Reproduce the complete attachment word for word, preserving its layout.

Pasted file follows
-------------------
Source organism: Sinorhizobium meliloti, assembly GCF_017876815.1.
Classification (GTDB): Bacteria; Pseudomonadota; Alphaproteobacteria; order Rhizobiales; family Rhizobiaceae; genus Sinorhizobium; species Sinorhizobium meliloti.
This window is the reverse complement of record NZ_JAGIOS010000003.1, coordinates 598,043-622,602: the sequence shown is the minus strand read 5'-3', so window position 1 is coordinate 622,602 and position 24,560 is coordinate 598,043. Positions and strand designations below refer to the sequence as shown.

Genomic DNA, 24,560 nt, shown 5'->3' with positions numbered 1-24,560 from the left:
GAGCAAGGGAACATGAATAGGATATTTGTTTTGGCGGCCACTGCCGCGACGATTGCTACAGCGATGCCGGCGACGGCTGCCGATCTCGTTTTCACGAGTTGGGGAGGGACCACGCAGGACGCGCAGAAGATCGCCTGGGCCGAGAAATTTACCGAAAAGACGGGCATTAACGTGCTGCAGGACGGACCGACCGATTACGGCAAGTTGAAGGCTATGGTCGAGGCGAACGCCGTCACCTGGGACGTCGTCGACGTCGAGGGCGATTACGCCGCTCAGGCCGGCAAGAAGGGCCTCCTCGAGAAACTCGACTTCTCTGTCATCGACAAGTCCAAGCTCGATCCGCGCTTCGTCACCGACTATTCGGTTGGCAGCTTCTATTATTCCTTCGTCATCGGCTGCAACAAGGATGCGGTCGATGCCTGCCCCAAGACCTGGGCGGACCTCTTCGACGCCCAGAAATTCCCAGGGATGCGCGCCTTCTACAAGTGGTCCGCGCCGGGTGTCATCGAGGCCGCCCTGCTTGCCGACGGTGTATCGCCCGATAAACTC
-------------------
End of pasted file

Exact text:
Source organism: Sinorhizobium meliloti, assembly GCF_017876815.1.
Classification (GTDB): Bacteria; Pseudomonadota; Alphaproteobacteria; order Rhizobiales; family Rhizobiaceae; genus Sinorhizobium; species Sinorhizobium meliloti.
This window is the reverse complement of record NZ_JAGIOS010000003.1, coordinates 598,043-622,602: the sequence shown is the minus strand read 5'-3', so window position 1 is coordinate 622,602 and position 24,560 is coordinate 598,043. Positions and strand designations below refer to the sequence as shown.

Genomic DNA, 24,560 nt, shown 5'->3' with positions numbered 1-24,560 from the left:
GAGCAAGGGAACATGAATAGGATATTTGTTTTGGCGGCCACTGCCGCGACGATTGCTACAGCGATGCCGGCGACGGCTGCCGATCTCGTTTTCACGAGTTGGGGAGGGACCACGCAGGACGCGCAGAAGATCGCCTGGGCCGAGAAATTTACCGAAAAGACGGGCATTAACGTGCTGCAGGACGGACCGACCGATTACGGCAAGTTGAAGGCTATGGTCGAGGCGAACGCCGTCACCTGGGACGTCGTCGACGTCGAGGGCGATTACGCCGCTCAGGCCGGCAAGAAGGGCCTCCTCGAGAAACTCGACTTCTCTGTCATCGACAAGTCCAAGCTCGATCCGCGCTTCGTCACCGACTATTCGGTTGGCAGCTTCTATTATTCCTTCGTCATCGGCTGCAACAAGGATGCGGTCGATGCCTGCCCCAAGACCTGGGCGGACCTCTTCGACGCCCAGAAATTCCCAGGGATGCGCGCCTTCTACAAGTGGTCCGCGCCGGGTGTCATCGAGGCCGCCCTGCTTGCCGACGGTGTATCGCCCGATAAACTC